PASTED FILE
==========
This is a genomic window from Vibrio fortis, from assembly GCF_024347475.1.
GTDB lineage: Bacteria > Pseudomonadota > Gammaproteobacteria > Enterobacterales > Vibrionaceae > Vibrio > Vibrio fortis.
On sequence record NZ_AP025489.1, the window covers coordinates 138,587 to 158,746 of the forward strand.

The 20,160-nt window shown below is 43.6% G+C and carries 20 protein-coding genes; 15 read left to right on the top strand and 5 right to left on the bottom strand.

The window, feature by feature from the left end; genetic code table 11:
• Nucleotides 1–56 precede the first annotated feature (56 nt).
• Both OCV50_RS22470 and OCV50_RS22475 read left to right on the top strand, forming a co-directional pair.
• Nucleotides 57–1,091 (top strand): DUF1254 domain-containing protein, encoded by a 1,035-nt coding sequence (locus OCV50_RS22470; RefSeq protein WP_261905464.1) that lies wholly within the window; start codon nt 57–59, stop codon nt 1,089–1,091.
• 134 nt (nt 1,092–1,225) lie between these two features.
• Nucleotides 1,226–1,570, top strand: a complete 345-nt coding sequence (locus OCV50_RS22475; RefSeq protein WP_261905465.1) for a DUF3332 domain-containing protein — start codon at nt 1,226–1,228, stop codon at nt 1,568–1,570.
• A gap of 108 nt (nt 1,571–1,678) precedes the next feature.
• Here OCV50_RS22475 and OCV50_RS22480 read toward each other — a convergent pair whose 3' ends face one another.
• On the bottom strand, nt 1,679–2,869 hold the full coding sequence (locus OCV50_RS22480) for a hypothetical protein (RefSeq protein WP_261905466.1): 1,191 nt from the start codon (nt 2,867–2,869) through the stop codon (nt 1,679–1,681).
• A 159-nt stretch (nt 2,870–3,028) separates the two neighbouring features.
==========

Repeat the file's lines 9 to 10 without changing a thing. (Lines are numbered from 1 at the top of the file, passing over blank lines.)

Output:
• 134 nt (nt 1,092–1,225) lie between these two features.
• Nucleotides 1,226–1,570, top strand: a complete 345-nt coding sequence (locus OCV50_RS22475; RefSeq protein WP_261905465.1) for a DUF3332 domain-containing protein — start codon at nt 1,226–1,228, stop codon at nt 1,568–1,570.